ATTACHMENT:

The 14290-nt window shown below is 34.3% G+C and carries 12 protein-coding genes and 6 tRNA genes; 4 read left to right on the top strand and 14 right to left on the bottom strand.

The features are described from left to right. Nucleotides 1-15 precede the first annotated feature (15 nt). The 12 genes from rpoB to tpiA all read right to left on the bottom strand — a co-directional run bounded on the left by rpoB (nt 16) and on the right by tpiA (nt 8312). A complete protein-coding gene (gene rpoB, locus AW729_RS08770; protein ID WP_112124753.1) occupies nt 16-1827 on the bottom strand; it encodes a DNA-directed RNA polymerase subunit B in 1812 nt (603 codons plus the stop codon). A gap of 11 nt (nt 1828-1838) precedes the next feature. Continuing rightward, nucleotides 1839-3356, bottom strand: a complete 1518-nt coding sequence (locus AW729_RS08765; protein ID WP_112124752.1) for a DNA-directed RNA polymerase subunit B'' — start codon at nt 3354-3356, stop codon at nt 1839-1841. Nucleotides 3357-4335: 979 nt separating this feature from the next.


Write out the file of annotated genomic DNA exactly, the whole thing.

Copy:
The 14290-nt window shown below is 34.3% G+C and carries 12 protein-coding genes and 6 tRNA genes; 4 read left to right on the top strand and 14 right to left on the bottom strand.

The features are described from left to right. Nucleotides 1-15 precede the first annotated feature (15 nt). The 12 genes from rpoB to tpiA all read right to left on the bottom strand — a co-directional run bounded on the left by rpoB (nt 16) and on the right by tpiA (nt 8312). A complete protein-coding gene (gene rpoB, locus AW729_RS08770; protein ID WP_112124753.1) occupies nt 16-1827 on the bottom strand; it encodes a DNA-directed RNA polymerase subunit B in 1812 nt (603 codons plus the stop codon). A gap of 11 nt (nt 1828-1838) precedes the next feature. Continuing rightward, nucleotides 1839-3356, bottom strand: a complete 1518-nt coding sequence (locus AW729_RS08765; protein ID WP_112124752.1) for a DNA-directed RNA polymerase subunit B'' — start codon at nt 3354-3356, stop codon at nt 1839-1841. Nucleotides 3357-4335: 979 nt separating this feature from the next.